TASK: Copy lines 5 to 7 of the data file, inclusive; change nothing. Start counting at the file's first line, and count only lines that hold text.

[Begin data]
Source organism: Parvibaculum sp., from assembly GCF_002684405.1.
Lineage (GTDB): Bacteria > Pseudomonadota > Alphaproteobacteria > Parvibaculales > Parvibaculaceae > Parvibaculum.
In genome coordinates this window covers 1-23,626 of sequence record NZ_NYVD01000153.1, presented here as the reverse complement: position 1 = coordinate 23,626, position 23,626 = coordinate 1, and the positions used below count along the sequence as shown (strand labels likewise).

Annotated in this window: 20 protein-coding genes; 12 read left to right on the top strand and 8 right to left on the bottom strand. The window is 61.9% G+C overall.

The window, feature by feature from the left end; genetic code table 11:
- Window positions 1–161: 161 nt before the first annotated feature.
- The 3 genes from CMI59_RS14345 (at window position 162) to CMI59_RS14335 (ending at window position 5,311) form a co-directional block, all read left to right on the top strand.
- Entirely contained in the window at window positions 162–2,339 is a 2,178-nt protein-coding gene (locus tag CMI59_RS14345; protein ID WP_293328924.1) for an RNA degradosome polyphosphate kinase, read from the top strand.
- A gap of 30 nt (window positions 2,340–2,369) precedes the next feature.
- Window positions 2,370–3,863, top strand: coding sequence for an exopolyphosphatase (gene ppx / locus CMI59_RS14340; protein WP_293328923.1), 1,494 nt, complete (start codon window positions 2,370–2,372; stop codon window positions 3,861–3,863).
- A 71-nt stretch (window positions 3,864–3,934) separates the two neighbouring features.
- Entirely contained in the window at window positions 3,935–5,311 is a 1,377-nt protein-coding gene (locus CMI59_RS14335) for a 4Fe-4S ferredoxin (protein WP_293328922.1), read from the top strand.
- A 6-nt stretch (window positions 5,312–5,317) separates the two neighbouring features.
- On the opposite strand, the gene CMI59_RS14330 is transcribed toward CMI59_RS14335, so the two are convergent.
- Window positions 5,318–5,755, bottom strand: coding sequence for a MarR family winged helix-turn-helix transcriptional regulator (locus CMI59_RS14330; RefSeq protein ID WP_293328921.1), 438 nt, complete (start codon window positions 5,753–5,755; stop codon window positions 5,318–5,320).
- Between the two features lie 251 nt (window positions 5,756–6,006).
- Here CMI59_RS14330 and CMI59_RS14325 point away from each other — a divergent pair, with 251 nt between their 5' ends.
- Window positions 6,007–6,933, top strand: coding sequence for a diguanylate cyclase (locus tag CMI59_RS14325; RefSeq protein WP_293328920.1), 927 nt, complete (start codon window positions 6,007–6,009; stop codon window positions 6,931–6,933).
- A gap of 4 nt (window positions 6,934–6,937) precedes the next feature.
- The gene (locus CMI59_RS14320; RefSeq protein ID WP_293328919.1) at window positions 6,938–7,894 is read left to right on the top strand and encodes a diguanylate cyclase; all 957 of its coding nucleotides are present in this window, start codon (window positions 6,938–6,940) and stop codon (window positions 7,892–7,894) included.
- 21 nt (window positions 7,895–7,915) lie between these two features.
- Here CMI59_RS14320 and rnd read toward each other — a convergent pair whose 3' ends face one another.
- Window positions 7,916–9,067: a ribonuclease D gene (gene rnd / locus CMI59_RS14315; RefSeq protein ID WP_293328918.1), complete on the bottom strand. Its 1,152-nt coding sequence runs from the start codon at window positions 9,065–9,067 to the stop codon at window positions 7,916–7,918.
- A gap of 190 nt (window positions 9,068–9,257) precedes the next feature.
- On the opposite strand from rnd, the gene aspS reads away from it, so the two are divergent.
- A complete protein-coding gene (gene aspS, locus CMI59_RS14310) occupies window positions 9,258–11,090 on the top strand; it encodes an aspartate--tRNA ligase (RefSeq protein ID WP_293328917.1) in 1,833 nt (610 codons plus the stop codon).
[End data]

The window, feature by feature from the left end; genetic code table 11:
- Window positions 1–161: 161 nt before the first annotated feature.
- The 3 genes from CMI59_RS14345 (at window position 162) to CMI59_RS14335 (ending at window position 5,311) form a co-directional block, all read left to right on the top strand.